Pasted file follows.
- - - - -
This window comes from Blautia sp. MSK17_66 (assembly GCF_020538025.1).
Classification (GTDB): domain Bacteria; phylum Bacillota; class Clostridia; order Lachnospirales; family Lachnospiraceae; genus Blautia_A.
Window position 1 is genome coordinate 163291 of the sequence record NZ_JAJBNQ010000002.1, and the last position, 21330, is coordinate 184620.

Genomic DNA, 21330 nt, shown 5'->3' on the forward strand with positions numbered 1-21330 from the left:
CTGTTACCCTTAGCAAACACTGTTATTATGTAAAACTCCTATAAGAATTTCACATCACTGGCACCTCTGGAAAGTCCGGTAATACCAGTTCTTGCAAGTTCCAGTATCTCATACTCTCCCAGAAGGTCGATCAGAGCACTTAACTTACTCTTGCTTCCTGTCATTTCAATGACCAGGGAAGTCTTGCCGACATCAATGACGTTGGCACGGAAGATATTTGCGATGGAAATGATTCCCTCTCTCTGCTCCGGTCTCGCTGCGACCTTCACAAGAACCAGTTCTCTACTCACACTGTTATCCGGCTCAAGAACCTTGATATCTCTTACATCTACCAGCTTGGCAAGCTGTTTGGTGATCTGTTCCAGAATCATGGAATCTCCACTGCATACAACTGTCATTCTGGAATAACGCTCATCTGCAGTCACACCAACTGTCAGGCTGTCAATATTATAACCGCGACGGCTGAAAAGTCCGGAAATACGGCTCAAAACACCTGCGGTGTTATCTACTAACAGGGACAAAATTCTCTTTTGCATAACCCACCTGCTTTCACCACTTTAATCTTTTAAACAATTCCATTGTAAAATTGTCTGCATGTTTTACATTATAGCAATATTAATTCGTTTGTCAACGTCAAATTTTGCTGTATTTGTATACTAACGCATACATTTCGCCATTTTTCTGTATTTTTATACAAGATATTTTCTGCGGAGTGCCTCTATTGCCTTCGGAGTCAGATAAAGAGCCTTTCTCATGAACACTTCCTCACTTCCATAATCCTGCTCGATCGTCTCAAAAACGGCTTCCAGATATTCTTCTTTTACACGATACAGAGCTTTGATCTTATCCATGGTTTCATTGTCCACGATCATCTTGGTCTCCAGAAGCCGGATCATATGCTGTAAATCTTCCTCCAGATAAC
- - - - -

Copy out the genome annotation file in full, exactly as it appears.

This window comes from Blautia sp. MSK17_66 (assembly GCF_020538025.1).
Classification (GTDB): domain Bacteria; phylum Bacillota; class Clostridia; order Lachnospirales; family Lachnospiraceae; genus Blautia_A.
Window position 1 is genome coordinate 163291 of the sequence record NZ_JAJBNQ010000002.1, and the last position, 21330, is coordinate 184620.

Genomic DNA, 21330 nt, shown 5'->3' on the forward strand with positions numbered 1-21330 from the left:
CTGTTACCCTTAGCAAACACTGTTATTATGTAAAACTCCTATAAGAATTTCACATCACTGGCACCTCTGGAAAGTCCGGTAATACCAGTTCTTGCAAGTTCCAGTATCTCATACTCTCCCAGAAGGTCGATCAGAGCACTTAACTTACTCTTGCTTCCTGTCATTTCAATGACCAGGGAAGTCTTGCCGACATCAATGACGTTGGCACGGAAGATATTTGCGATGGAAATGATTCCCTCTCTCTGCTCCGGTCTCGCTGCGACCTTCACAAGAACCAGTTCTCTACTCACACTGTTATCCGGCTCAAGAACCTTGATATCTCTTACATCTACCAGCTTGGCAAGCTGTTTGGTGATCTGTTCCAGAATCATGGAATCTCCACTGCATACAACTGTCATTCTGGAATAACGCTCATCTGCAGTCACACCAACTGTCAGGCTGTCAATATTATAACCGCGACGGCTGAAAAGTCCGGAAATACGGCTCAAAACACCTGCGGTGTTATCTACTAACAGGGACAAAATTCTCTTTTGCATAACCCACCTGCTTTCACCACTTTAATCTTTTAAACAATTCCATTGTAAAATTGTCTGCATGTTTTACATTATAGCAATATTAATTCGTTTGTCAACGTCAAATTTTGCTGTATTTGTATACTAACGCATACATTTCGCCATTTTTCTGTATTTTTATACAAGATATTTTCTGCGGAGTGCCTCTATTGCCTTCGGAGTCAGATAAAGAGCCTTTCTCATGAACACTTCCTCACTTCCATAATCCTGCTCGATCGTCTCAAAAACGGCTTCCAGATATTCTTCTTTTACACGATACAGAGCTTTGATCTTATCCATGGTTTCATTGTCCACGATCATCTTGGTCTCCAGAAGCCGGATCATATGCTGTAAATCTTCCTCCAGATAAC